Variegation is a sought-after mutation that occurs in plants resulting in a beautiful color variation among the leaves, usually in the form of white streaks. Looking at the beauty of variegated species, you might wonder how to induce variegation in plants at home. Unfortunately, it can be a hazardous process since most mutations occur either naturally through genetics or by harmful exposure to chemicals or radiation. Aside from turning to dangerous experiments, there are ways to encourage existing variegation and how it can be used to make more variegated plants.
What Does Plant Variegation Look Like?
Plant variegation appears on the leaves as random streaks of different colors. The most common color is white, though other options, such as yellow or light green, can also occur. This interesting variation of different shades adds a specific personality to the plant, and since it happens randomly, it can make the green pet more valuable.
Some plants, such as Monstera, that sport variegation are rare and can become a great addition to the garden. These cuttings can be very expensive and, if not cared for properly, can easily revert to their fully green coloration since variegation is an unstable mutation. Maintaining variegation requires proper care, and propagating the plant through cuttings, and even seeds can lead to more variegated offspring.
What Causes Variegation in Plants?
There are a few different ways to cause variegation in plants. However, most of the time, it occurs randomly. Here are the known causes of plant variegation:
- Mutations. Color production occurs in the chloroplasts of the plant, and when these chloroplasts are mutated, they do not produce as much of the green pigment known as chlorophyll.
- Viruses. Illnesses, like a mosaic virus, can affect chlorophyll production. When the plant gets 'sick', the virus can reduce the amount of chlorophyll in a plant's leaves, leading to variegation.
- Chimerism. A chimera contains two different sets of genes. However, in the case of variegated plants, they are usually spliced together. The different types of plant tissue present in the organism can account for the differences in chloroplasts and chlorophyll present in the leaves. Chimeras may be sterile and often require vegetative propagation to keep this variegated pattern.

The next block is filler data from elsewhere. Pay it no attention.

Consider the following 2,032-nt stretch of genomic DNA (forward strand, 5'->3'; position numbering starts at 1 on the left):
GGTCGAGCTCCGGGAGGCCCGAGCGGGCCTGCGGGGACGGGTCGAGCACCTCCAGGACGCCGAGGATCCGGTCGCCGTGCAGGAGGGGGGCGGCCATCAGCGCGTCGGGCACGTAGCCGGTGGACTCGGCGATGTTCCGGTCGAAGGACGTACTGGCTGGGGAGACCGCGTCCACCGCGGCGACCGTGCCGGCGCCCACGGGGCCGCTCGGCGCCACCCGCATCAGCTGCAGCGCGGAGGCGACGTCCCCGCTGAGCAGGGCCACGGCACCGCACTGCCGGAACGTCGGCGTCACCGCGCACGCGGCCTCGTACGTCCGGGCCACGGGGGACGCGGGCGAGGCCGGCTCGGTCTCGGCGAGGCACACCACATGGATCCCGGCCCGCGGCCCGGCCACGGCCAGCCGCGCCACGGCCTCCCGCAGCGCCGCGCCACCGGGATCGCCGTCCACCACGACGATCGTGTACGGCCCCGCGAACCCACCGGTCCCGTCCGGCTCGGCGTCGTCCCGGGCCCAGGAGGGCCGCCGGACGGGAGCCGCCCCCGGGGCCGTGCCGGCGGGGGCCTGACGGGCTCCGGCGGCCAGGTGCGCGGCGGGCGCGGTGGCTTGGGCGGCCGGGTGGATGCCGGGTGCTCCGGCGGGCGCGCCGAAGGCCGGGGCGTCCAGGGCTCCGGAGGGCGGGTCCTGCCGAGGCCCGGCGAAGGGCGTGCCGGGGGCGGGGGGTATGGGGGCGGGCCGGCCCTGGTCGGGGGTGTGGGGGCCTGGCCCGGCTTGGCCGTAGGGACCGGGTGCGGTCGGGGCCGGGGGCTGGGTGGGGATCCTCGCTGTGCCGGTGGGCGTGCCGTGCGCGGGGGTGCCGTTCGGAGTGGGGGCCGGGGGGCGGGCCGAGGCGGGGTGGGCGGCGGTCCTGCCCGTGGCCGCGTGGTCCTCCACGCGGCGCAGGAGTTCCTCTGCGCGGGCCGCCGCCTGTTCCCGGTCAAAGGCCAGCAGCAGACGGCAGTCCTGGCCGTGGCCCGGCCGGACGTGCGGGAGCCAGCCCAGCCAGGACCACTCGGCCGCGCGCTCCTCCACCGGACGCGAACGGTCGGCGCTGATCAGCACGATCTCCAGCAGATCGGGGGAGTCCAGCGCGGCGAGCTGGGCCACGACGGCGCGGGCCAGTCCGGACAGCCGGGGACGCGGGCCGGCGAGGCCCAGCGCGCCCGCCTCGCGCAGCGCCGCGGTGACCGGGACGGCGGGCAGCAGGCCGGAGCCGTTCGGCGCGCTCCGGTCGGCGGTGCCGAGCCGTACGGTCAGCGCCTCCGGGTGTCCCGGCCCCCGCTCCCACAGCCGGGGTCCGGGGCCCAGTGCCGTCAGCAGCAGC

- Gene-splicing. Human intervention in the plant's genome is why many popular cultivars of ornamental and food crops exist. However, it can also be utilized to induce variegation in plants. Gene-splicing is done mostly on a commercial scale since it is a costly process that requires specific techniques and machinery to excise and rearrange certain genes for the desired outcome of variegation.
Can We Force a Plant to Variegate?
Technically, yes, a plant can be forced to variegate. However, the process might be hazardous to the plant and the plant's owner. One would need to create a mutation or introduce a virus to the plant to force variegation. Variegating a plant chemically, through the introduction of a virus, or via radiation can ultimately kill the plant, so it is likely not worth the risk for the small chance of inducing variegation.
How to Induce Variegation
If you have a regular plant, you can try inducing variegation. However, we can't recommend it due to concerns for your and your plant's health. Knowing the procedure of variegating the plant doesn't make it any easier. Here are the means that can cause variegation:
- Chemical mutagens. This method requires soaking the seeds of the desired plant in chemicals, usually something called ethyl methanesulfonate (EMS). Obtaining this chemical can be difficult, and it's a known carcinogen. Only use this method if you can implement all the necessary safety precautions.
- Gene splicing. It isn't exactly an 'at-home' method since gene splicing requires excising unwanted genes from the plant's DNA to join together or rearrange DNA to induce the variegation mutation.